Bike tours to raise awareness of the bone marrow donor registry
DENVER (KDVR) – Leukemia is a type of blood cancer that can affect the bone marrow, and for so many people, survival depends on finding a bone marrow donor.
According to BeTheMatch.org, a national marrow donation program, the chances of finding a donor are very high if you are black, Asian or Latino. That’s just one of the reasons Bob Falkenberg is gearing up for a series of bike rides.
“I’m actually riding harder now than I’ve ever done in my life,” Falkenberg said.
Falkenberg’s life was in limbo just 13 years ago after he had an aggressive form of leukemia and underwent a bone marrow stem cell transplant. This transplant came from a donor under the Be the Match program.
“The treatment process was really difficult,” Falkenberg said. “Months of inpatient chemo, followed by a massive dose of chemo and full-body radiation, then the transplant. The recovery period afterwards is really difficult.
Draw attention to the bone marrow donor registry
But navigating rough terrain is a challenge he’s used to. That’s why he started Tour de TC, a fundraising campaign where bikers take multiple tours across the country to help leukemia patients and their families and bring attention to the donor registry.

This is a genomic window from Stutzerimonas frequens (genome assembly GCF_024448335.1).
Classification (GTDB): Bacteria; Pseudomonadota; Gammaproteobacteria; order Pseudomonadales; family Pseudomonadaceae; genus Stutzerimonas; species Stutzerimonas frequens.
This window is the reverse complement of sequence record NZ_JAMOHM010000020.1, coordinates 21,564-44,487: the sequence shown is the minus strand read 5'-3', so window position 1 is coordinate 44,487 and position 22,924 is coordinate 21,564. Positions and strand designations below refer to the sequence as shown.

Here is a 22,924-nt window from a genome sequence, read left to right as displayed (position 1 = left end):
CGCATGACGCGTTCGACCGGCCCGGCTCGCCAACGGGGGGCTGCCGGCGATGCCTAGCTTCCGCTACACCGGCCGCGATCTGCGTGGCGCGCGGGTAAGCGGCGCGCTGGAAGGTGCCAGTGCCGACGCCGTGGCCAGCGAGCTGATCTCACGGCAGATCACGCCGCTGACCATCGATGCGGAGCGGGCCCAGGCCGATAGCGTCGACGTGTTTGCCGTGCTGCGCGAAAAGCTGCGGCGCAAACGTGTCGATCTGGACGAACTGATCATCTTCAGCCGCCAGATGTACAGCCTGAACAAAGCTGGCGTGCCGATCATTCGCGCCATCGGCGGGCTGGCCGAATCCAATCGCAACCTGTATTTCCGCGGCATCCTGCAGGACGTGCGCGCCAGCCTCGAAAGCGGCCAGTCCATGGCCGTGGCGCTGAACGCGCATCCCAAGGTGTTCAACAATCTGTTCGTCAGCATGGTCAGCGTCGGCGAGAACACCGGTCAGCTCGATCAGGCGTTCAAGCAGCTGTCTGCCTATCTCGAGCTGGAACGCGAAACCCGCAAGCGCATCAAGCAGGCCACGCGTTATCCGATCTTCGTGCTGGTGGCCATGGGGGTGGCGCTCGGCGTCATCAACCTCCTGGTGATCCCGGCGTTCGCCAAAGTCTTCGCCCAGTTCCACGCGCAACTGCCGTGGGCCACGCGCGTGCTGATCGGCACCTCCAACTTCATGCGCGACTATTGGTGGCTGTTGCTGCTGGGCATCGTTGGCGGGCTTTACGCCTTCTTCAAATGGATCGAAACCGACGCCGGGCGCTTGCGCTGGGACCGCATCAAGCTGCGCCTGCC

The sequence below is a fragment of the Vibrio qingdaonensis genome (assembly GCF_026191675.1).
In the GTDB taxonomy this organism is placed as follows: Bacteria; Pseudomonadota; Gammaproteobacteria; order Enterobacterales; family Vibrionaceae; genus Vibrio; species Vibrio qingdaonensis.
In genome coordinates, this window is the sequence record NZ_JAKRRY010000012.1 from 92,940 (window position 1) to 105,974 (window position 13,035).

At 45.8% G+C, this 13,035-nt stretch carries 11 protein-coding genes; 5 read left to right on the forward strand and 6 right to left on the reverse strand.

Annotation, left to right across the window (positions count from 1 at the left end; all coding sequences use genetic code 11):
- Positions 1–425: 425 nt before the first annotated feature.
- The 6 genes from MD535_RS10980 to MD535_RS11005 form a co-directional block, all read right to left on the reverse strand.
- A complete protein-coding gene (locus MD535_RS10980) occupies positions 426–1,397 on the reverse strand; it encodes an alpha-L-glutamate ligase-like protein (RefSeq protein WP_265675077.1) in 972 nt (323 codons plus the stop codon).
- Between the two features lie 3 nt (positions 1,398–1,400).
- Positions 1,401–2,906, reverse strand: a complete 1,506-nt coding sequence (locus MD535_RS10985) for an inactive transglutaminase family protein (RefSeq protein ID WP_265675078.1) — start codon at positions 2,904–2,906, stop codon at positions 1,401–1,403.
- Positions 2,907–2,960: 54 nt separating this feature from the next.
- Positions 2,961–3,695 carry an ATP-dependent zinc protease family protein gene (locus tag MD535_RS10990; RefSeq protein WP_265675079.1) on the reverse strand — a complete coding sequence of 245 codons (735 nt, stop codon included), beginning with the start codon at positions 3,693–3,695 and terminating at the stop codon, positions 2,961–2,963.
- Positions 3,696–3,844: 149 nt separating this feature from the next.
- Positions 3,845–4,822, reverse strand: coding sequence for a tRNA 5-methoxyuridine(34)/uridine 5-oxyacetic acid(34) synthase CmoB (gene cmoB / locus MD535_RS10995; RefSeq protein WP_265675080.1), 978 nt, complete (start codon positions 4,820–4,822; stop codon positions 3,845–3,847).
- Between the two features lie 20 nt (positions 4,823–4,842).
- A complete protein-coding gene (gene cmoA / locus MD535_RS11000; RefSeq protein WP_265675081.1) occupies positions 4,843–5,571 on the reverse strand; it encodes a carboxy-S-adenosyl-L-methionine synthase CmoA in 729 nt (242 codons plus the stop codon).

“I had 13 games on the schedule,” he said. “Because I am white and of European descent. If you are black, your chances of finding a donor on the registry are still only 29%. So we’re trying to recruit a lot more African American, Hispanic, and Asian donors because they’re underrepresented in the registry.
A man who almost lost everything learns to give everything.
“No matter what kind of adversity you face, you can overcome it,” he said.
So far, 26 runners have signed up for these tours, including seven transplant doctors and five transplant survivors. They have already raised $30,000.
Some good news: National Cancer Institute data shows that the survival rate for all types of leukemia is 65%. But survival can depend heavily on these donors.
Falkenberg said he was working on legislation providing donor leave of up to 40 hours so people can donate without losing their jobs. Falkenberg has covered 16,000 miles on his bike since 2018, not counting some trips before that.